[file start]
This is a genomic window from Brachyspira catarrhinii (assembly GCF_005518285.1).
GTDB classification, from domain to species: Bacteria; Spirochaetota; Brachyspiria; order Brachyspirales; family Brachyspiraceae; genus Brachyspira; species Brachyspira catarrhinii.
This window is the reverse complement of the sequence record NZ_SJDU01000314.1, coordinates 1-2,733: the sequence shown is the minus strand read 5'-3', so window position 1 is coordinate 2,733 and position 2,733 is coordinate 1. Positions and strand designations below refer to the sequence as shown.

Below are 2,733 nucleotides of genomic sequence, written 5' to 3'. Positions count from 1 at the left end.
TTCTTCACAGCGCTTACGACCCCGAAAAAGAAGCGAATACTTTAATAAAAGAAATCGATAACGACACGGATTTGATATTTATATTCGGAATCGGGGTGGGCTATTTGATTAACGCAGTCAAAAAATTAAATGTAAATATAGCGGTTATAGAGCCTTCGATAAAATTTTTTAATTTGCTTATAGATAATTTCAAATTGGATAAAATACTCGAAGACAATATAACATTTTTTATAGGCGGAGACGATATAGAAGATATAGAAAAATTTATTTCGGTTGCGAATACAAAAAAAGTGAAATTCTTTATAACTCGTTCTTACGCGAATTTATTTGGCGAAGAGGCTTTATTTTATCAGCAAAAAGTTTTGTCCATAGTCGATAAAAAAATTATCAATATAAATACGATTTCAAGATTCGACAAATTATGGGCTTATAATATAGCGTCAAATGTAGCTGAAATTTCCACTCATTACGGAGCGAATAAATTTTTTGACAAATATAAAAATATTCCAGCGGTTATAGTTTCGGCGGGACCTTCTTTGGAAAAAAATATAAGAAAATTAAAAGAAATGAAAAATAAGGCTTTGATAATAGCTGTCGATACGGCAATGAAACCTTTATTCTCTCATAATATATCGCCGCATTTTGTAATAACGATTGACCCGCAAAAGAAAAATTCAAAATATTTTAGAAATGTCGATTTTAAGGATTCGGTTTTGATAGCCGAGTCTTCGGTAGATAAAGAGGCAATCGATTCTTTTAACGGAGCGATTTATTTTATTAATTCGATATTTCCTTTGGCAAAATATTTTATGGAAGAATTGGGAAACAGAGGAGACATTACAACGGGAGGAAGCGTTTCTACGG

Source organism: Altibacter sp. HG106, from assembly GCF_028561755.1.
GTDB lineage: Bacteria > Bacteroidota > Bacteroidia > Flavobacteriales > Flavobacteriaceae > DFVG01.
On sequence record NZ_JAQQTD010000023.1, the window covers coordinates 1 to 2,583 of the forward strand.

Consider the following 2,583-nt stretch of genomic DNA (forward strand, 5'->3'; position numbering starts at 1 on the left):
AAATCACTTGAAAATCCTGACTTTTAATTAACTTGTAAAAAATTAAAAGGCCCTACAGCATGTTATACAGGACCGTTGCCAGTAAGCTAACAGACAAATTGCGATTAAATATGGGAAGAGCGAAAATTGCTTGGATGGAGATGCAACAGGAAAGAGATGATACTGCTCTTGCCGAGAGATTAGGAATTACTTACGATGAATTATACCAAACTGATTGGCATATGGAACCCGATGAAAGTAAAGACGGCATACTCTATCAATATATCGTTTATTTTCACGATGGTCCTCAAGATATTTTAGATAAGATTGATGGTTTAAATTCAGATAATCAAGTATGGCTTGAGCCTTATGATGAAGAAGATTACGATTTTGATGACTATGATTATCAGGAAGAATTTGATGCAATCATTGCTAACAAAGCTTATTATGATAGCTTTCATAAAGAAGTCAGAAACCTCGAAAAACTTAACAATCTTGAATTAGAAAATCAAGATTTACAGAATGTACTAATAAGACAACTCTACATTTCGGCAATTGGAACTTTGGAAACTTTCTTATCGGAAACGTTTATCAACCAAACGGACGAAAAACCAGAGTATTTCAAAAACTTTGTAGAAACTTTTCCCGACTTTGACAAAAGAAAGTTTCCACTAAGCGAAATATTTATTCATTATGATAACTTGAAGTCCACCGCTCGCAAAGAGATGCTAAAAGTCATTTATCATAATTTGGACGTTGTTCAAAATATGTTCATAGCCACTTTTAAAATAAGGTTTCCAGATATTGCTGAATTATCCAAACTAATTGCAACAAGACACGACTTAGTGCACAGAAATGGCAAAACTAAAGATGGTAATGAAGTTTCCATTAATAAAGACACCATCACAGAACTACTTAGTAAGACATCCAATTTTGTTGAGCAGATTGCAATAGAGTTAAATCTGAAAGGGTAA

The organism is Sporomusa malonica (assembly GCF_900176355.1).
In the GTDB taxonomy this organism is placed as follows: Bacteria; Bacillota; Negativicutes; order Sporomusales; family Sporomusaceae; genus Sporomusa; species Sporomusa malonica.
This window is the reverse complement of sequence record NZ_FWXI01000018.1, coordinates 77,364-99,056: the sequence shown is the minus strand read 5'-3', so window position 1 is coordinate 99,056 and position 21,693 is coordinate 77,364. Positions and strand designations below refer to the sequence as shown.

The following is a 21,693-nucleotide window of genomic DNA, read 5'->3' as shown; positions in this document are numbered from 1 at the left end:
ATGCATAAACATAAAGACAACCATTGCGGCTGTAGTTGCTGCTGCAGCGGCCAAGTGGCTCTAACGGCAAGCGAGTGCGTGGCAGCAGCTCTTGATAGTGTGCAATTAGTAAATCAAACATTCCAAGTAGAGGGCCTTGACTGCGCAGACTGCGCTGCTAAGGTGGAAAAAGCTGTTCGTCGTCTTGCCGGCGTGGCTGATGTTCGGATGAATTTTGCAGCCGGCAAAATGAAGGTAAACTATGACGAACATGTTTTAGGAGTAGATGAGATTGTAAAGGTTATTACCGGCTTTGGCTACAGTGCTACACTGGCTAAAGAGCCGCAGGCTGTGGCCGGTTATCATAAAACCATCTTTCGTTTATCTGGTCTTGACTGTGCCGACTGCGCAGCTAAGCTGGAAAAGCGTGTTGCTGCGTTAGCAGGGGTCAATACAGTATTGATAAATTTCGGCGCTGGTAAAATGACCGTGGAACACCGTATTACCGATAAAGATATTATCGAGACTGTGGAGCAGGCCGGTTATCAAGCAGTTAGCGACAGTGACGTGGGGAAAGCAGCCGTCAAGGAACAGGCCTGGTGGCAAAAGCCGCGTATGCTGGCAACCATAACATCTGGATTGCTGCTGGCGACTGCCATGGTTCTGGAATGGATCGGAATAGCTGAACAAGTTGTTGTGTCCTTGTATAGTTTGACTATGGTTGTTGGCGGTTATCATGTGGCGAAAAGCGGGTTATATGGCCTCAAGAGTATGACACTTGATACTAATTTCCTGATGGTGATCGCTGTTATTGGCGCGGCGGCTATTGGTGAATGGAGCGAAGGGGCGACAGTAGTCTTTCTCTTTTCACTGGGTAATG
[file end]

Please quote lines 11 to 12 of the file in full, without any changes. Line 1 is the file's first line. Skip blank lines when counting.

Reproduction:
The organism is Sporomusa malonica (assembly GCF_900176355.1).
In the GTDB taxonomy this organism is placed as follows: Bacteria; Bacillota; Negativicutes; order Sporomusales; family Sporomusaceae; genus Sporomusa; species Sporomusa malonica.